Diet trends are a familiar part of American culture. You may have heard about health trends like the ketogenic diet and intermittent fasting, but one diet trend experts project to grow in the coming years is nutrigenomics.
Giles Yeo, a geneticist at the University of Cambridge, defines nutrigenomics as the study of whether human genes influence nutritional requirements, or in plain terms, if DNA can determine a personalized diet that optimizes health. Yeo is the author of “Gene Eating: The Science of Obesity and the Truth About Dieting.”
In an interview with The Guardian, Yeo said, “Two things: if you want to lose weight, you need a diet to suit your particular lifestyle and your weaknesses. The other thing is: never fear food. Love it, but don’t eat quite as much of it as you want.”
Jennifer Bean, a registered dietician in Columbia and MU professor, agrees that nutrigenomics could help people eat healthier. Both Bean and Yeo said experts need to further develop the research behind nutrigenomics before the public has access to the technology.
“Once we can get to a situation where we can measure what we eat precisely [for] millions of people,” Yeo said, “I think we’ll get a better chance of getting to a point where we can make some predictions about what we can and cannot eat based on our genes.”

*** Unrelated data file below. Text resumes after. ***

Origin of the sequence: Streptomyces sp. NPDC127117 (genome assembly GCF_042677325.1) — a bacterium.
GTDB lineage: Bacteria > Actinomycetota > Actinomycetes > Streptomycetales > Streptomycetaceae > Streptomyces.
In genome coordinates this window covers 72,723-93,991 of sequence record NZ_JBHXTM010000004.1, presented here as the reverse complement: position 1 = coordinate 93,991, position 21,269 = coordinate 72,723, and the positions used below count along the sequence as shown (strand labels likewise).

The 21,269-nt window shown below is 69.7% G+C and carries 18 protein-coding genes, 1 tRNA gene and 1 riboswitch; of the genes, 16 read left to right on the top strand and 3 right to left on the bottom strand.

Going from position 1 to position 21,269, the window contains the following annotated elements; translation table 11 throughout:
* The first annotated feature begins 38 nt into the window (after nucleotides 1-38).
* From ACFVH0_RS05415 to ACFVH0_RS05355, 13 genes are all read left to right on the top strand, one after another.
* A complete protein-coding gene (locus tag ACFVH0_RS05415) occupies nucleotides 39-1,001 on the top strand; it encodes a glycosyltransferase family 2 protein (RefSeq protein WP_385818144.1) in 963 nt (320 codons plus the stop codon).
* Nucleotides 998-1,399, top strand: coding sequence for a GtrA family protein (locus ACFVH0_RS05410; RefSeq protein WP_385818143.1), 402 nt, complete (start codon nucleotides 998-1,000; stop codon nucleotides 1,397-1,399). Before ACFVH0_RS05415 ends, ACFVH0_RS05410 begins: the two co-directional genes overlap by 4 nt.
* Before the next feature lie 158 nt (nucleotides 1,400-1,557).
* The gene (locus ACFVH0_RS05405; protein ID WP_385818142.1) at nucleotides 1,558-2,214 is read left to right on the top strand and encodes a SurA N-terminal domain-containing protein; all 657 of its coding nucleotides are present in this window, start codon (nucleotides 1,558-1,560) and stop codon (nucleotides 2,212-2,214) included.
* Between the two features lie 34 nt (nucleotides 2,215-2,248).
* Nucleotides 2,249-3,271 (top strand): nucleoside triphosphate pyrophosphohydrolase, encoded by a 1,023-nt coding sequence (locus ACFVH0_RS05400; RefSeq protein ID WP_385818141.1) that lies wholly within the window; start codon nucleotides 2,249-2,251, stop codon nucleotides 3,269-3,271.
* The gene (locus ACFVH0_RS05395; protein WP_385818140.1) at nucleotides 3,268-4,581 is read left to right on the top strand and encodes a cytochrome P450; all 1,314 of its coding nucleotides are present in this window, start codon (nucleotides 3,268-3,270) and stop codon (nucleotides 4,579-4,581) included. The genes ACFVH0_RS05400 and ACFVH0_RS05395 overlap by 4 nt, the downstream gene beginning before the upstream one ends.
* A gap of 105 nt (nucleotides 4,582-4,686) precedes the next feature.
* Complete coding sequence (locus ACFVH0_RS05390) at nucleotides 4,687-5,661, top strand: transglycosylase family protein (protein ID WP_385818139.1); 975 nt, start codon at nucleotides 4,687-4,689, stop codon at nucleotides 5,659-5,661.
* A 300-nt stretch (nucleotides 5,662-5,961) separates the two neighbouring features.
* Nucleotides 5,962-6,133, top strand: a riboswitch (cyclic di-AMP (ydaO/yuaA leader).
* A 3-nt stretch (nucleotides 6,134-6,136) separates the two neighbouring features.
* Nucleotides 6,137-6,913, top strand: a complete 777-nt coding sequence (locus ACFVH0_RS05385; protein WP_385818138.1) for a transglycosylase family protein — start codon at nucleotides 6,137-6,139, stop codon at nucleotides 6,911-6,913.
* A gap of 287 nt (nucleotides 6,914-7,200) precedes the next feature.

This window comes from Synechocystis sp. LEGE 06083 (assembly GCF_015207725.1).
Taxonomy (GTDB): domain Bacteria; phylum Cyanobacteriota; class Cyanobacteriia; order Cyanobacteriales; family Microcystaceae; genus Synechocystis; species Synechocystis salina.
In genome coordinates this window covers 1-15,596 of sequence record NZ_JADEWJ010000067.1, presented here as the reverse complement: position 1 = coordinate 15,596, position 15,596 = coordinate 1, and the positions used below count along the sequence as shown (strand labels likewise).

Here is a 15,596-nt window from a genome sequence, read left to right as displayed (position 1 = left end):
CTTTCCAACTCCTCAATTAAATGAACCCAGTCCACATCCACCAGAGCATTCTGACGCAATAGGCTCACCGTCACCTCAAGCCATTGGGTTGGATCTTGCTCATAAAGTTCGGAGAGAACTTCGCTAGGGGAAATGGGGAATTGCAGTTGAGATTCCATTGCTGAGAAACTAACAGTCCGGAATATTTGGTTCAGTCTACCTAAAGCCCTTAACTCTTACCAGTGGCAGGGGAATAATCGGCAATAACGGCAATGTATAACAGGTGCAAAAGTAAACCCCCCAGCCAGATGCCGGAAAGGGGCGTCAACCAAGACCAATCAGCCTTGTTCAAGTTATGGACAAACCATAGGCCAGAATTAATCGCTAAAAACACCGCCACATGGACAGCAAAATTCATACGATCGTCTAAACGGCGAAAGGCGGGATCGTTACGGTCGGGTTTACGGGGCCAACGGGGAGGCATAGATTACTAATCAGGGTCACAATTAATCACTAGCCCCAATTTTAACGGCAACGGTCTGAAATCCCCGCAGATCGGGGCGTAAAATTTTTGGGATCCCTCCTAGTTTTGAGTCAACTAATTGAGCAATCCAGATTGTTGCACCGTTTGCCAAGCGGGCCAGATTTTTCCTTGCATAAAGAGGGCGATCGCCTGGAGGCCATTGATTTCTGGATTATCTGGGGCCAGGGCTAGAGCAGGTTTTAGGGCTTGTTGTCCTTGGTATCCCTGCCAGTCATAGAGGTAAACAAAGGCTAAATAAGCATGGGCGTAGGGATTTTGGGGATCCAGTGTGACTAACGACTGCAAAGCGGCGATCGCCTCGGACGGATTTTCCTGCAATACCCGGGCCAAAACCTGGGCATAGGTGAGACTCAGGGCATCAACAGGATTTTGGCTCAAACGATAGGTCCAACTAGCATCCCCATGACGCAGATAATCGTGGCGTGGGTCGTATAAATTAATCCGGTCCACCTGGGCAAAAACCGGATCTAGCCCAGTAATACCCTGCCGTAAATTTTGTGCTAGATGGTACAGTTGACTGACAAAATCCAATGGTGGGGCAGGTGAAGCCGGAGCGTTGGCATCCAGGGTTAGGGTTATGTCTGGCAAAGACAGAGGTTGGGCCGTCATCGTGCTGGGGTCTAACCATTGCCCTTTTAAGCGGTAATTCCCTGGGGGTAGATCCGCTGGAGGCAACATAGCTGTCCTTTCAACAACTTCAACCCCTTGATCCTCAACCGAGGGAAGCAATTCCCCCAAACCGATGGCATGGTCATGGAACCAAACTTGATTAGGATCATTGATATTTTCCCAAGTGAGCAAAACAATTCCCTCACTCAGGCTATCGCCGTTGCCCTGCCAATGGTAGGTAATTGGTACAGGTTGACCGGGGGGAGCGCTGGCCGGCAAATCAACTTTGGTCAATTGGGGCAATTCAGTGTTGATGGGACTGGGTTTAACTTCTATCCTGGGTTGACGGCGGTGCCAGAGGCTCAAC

Yeo said companies like 23andMe and GenoPalate mistakenly use data based on DNA by applying it too generally to individuals. He believes these companies are “misunderstanding the difference between population level risk and trying to make an individual prediction.” Yeo said consumers should not rush to try nutrigenomics until the science is ready for commercial use.
Interested in learning more about nutrigenomics? Here are some links to additional reading on the subject:
- Gene Eating, Yeo’s book. He explains misconceptions behind diet trends and how genetics can influence our eating patterns.
- "Diet for One? Scientists Stalk the Dream of Personalized Nutrition," a New York Times article by Cynthia Graber and Nicola Twilley. The authors examine Predict, the world’s most comprehensive study of individual responses to food, and what the experiment’s results mean for the future of nutrigenomics.
- "Nutrigenomics: The Genome–Food Interface," an article in Environmental Health Perspectives by M. Nathaniel Mead. The author’s background as a nutrition educator and consultant shines through in this informative article. Mead explains the concepts behind nutrigenomics and its interactions with the human body.
- "Nutrigenomics: Future or Fad?" an article published by the Academy of Nutrition and Dietetics in Food & Nutrition Magazine by Ginger Hultin. If you want to learn about the history of nutrigenomics, Hultin gives context to the science by explaining how The Human Genome Project led to the possibility of personalized nutrition.